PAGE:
EL. Well, as a pure mathematician by training I found genetics to be the most rigorous and the most clear and in a sense the most exciting and logical part of biology, because you could explain the wonderful diversity of inheritance in humans and plants and animals by a simple set of rules. And because of that you could take even really complicated traits and you could try to parse them out into their individual components. And so as a mathematician that appealed to me a lot.

From a biological perspective we were just having the revolution that made it become possible to not just do that in an abstract sense but to translate that abstract understanding to a very concrete set of genes and actors at the molecular level. And so it was just a wonderful wonderful time with this explosion of both knowledge and the ability to turn that knowledge into something useful for society.

Q. Where are we in terms of our understanding of ability to analyze multi-gene diseases?

EL. Well, complex diseases are really a new frontier for genetics. There were a couple of early studies, things like studies of manic depression, and schizophrenia, where people got barely statistically significant results and were so excited that they could see anything that they rushed to publish it. I think a lot of those haven't really stood the test of time terribly well. And it is not shocking, because they were really just on the borderline of being significant.

I think what's happened is that people have found out that it is possible to make some progress, the standards have really risen and folks are really saying, look, just like every other area of science we better build a very firm foundation. And so you see now studies of complex inheritance in animals, in mice and in rats, to try to build a firm foundation about how multiple genes interact and about how we can dissect them. And then that information is spilling out to the human. It is a very hard task. Single gene diseases have been worked on in some sense for the entire century. Multi-gene diseases are very much the work of the last 5 years or so. And so complex inheritance is a frontier for the next century.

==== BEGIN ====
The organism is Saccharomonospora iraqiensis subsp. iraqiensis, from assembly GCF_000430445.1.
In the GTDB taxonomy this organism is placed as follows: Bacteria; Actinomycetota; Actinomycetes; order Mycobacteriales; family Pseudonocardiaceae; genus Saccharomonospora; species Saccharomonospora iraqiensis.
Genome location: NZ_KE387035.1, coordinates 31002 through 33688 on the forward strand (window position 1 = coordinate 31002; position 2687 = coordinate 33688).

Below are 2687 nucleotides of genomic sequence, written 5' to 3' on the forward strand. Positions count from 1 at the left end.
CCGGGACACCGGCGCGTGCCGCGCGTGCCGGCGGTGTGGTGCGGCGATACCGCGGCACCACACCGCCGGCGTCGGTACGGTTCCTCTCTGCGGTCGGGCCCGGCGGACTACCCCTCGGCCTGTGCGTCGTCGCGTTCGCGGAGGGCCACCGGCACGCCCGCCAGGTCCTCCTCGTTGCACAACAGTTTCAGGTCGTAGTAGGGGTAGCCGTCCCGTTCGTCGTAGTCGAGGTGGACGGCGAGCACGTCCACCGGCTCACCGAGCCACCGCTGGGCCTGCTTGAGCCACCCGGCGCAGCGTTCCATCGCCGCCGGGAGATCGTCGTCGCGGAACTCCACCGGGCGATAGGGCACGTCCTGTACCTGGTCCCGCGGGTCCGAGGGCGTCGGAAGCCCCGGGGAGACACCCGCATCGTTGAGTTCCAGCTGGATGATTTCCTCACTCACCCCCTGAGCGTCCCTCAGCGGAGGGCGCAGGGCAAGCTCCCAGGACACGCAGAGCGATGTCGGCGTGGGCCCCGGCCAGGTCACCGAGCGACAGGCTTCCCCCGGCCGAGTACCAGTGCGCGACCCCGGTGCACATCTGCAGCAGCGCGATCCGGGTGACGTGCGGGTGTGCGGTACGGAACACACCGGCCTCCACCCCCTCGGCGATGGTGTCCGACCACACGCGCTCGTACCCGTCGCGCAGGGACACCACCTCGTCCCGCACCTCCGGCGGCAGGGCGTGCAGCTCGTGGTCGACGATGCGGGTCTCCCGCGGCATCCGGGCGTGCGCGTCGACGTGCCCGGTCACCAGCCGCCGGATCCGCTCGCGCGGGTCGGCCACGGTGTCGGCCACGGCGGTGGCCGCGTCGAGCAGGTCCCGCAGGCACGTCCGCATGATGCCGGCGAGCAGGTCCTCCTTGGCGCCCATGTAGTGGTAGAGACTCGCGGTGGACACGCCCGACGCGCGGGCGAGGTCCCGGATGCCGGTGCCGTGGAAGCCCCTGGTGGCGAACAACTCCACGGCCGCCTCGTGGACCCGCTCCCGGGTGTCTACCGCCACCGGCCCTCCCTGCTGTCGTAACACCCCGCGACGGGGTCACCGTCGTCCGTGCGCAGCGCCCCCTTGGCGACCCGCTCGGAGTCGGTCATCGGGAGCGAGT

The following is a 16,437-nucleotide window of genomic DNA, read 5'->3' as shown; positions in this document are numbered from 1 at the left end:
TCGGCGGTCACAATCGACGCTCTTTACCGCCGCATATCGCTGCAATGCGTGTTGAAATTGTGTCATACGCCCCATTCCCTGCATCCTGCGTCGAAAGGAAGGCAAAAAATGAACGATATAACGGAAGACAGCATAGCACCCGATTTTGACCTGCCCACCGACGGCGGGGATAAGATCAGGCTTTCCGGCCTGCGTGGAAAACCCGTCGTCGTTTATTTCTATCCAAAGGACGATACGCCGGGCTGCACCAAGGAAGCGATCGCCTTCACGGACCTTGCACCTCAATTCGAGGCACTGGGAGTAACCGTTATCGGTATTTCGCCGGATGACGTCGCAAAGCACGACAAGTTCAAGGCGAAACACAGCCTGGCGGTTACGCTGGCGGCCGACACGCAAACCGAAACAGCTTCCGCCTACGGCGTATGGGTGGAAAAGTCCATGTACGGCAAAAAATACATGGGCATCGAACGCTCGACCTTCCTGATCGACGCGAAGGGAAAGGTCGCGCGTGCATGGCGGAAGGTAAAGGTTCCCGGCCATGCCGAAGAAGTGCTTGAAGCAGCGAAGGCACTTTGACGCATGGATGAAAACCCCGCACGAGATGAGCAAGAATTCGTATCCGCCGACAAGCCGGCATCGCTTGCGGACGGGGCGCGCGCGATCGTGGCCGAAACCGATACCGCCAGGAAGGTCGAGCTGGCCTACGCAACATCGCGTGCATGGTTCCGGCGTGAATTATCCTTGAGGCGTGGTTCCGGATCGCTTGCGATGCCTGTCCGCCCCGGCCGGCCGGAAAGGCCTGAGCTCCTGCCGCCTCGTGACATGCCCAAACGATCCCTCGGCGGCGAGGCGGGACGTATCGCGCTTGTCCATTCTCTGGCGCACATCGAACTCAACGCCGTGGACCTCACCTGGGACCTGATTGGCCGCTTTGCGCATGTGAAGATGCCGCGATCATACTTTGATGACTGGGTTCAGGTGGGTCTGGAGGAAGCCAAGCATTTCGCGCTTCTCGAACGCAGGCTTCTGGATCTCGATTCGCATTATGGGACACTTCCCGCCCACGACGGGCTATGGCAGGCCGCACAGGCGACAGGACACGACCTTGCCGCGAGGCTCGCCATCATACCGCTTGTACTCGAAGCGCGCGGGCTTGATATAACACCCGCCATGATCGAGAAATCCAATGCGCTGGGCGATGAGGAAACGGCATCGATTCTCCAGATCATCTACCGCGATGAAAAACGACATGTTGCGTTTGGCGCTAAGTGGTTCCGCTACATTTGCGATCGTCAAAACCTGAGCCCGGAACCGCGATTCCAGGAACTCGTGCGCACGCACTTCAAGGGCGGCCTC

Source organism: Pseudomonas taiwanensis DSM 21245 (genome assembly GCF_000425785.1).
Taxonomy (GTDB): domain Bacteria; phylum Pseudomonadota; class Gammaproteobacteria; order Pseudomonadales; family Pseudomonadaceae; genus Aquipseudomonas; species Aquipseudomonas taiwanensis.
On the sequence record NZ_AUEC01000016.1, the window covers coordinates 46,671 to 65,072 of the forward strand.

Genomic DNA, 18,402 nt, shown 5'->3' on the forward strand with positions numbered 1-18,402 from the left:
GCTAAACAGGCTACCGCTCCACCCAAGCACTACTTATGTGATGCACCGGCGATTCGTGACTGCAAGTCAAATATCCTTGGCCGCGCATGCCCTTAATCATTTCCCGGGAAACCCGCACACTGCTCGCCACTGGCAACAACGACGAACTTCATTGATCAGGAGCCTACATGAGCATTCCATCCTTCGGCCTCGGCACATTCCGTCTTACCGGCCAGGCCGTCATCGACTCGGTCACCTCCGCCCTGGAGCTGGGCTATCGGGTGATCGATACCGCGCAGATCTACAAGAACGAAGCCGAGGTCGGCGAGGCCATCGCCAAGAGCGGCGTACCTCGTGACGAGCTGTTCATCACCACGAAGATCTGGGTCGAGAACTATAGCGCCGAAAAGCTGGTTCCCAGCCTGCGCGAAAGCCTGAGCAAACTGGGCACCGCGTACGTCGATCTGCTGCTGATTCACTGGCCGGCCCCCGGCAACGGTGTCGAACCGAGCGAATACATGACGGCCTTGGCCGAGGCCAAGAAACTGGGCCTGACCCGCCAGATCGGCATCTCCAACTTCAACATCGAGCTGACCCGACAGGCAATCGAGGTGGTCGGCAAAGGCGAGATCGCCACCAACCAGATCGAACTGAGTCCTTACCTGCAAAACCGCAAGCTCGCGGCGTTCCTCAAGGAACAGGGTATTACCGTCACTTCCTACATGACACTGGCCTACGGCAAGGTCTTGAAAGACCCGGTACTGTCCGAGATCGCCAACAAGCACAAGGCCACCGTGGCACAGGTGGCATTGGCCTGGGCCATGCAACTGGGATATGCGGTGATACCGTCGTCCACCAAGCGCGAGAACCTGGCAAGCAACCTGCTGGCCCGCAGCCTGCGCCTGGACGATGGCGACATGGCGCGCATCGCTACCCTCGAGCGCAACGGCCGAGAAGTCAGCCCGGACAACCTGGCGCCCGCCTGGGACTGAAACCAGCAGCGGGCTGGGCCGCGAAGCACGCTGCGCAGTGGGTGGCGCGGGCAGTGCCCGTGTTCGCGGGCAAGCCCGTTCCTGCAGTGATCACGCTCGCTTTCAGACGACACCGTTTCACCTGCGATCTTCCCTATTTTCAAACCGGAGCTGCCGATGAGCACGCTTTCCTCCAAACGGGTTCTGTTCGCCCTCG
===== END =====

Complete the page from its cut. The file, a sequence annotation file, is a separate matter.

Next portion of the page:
Things like the tools of the Human Genome Project really provide just the beginning infrastructure to do it. So I'm quite optimistic about it. There are also lots of false starts in the beginning of any science. The important thing is to be sure the foundation gets laid very solidly because you can then build upon it, and over time I think begin to dissect these sorts of genetic and medical conditions.

Q. A lot of people have heard about DNA fingerprinting. Could you give me a basic explanation of what it is?

EL. DNA fingerprinting is an incredibly simple idea. It's just based on the notion that each of us has a DNA genome of about 3 billion letters of DNA. And they are almost, but not quite, identical between any two people. Any two people share 99.9% of their DNA identically. There is only about one letter in a thousand variation of DNA. But that translates, given the amount of DNA you have, into 3 million separate differences between any two people. That means everyone's genes, everyone's genome is unique. No two people, except identical twins, have exactly the same DNA.

And so if I find someone's DNA at a particular location I could in principle find out whose DNA it was by comparing its sequence to the sequence of anyone who might have left it. That is the basis of DNA fingerprinting. In fact, we don't do it that way. We don't do it by reading the entire DNA sequence, because that is just too hard technically. It would be a great thing and that is a goal of the human genome project.